back Ere justice doom'd the blow.

Toulon, when proudly on her captive Barrere. Traitor, thou didst.

towers Yes, the accomplice of their dark designs, Wav'd high the English flag ? or fought Awhile didst thou defend them, when

I then the storm

With merchant wiles, when sword in Lower'd at safe distance. When the

hand I led clouds frown'd darker,

Your troops to conquest ? fought I merFear'd for yourself and left them to their

chant-like, fate.

Or barter'd I for victory, when death Oh, I have mark’d thee long, and Strode o'er the reeking streets with giant through the veil

stride, Seen thy foul projects. Yes, ambitious And shook his ebon plumes, and sternly man,

smil'd Self-willid dictator o'er the realm of Amid the bloody banquet? when appal'd France,

The hireling sons of England spread the The vengeance thou hast plann'd for


130 patriots,

Of safety, fought I like a merchant then?

a Falls on thy head. Look how thy Oh, patience ! patience ! brother's deeds

Bourdon l'Oise. How this younger Dishonour thine! He the firm patriot,

tyrant Thou the foul parricide of Liberty !

Mouths out defiance to us! even so Robespierre Junior. Barrere-attempt Ile had led on the armies of the not meanly to divide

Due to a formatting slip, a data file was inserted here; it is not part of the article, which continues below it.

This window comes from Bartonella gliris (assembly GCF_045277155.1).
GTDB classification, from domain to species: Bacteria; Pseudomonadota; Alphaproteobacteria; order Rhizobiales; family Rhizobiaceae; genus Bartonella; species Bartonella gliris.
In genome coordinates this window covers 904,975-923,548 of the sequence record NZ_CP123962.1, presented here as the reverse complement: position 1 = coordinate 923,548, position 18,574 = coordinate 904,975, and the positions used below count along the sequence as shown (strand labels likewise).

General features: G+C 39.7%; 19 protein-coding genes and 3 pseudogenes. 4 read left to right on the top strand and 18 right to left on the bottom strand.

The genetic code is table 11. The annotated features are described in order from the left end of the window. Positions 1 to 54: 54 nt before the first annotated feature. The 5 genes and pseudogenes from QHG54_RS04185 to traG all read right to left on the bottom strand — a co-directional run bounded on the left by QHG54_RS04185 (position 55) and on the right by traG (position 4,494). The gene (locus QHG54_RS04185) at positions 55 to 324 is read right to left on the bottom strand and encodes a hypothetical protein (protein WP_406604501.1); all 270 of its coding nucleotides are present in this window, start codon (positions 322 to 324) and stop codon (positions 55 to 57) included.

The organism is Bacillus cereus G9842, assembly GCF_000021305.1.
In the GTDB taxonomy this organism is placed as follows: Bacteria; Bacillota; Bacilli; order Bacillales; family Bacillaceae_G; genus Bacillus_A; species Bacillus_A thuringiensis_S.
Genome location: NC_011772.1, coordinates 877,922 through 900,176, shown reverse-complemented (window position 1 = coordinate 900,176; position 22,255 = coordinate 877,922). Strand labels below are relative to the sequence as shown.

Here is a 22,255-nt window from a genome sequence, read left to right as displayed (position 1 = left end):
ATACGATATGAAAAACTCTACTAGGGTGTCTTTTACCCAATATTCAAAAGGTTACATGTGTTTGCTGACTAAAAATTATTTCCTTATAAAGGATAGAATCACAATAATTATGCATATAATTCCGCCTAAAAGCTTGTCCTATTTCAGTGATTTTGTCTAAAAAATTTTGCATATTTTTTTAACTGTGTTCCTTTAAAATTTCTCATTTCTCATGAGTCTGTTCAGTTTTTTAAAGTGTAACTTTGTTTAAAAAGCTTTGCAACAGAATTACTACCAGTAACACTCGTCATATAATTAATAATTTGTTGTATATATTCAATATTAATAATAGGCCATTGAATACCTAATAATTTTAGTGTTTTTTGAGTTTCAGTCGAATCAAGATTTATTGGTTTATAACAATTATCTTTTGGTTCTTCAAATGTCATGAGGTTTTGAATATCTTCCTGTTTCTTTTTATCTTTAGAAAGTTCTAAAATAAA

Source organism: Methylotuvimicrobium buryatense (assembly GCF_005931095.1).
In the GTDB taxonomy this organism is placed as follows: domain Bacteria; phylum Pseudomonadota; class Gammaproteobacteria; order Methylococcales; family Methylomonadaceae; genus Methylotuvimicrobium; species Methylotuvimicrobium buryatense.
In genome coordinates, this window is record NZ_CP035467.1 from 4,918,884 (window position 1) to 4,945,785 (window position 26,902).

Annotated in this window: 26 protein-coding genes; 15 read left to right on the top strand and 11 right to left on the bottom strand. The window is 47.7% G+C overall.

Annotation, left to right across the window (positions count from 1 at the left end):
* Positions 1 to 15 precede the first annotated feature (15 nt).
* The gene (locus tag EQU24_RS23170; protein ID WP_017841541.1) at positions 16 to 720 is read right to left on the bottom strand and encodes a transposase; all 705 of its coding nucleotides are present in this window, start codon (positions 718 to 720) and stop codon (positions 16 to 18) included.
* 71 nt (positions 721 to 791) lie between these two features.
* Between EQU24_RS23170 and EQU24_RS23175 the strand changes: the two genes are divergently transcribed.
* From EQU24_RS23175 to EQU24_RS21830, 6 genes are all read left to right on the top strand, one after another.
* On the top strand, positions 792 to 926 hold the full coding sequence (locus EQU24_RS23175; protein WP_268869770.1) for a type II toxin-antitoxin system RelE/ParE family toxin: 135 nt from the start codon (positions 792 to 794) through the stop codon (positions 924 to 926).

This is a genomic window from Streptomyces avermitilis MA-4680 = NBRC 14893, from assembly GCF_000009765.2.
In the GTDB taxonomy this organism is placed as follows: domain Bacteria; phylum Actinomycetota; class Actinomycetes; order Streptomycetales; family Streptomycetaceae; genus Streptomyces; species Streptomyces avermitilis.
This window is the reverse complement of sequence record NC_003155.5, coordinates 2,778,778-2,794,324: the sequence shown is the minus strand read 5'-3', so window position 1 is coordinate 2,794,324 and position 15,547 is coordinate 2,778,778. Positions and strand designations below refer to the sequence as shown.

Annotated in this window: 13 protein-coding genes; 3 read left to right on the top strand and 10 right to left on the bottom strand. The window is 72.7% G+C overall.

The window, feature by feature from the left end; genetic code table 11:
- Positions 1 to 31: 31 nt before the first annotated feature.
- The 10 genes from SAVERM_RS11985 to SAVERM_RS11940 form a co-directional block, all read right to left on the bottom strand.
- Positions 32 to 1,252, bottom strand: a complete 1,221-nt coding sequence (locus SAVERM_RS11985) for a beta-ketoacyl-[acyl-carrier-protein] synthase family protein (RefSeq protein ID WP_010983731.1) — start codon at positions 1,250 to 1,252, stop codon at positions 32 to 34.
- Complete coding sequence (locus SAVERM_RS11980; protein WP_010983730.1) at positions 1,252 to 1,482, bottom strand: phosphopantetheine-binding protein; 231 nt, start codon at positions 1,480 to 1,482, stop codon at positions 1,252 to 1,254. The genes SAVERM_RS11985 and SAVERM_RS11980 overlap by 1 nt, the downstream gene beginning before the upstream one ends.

south, Me from my brother. I partake his Till once again the plains of France guilt,

were drench'd For I partake his virtue.

With her best blood. Robespierre. Brother, by my soul, Collot d'Ilerbois. Till once again disMore dear I hold thee to my heart, that play'd thus

i Lyons' sad tragedy nad cail'd me forth

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The minister of wrath, whilst slaughter by That I kill'd Cæsar and spar'd Antony. Had bathed in human blood.

But I have been too lenient. I have Dubois Crancé. No wonder, friend,

spared That we are traitors—that our heads The stream of blood, and now my own must fall


must flow Beneath the axe of death! when Cäsar- | To fill the current. [Loud applauses. like

Triumph not too soon, Reigns Robespierre, ’tis wisely done to Justice may yet be victor.

171 doom The fall of Brutus. Tell me, bloody man,

Enter St. JUST, and mounts the

Hast thou not parcell'd out deluded

St. Just. I come from the Committee As it had been some province won in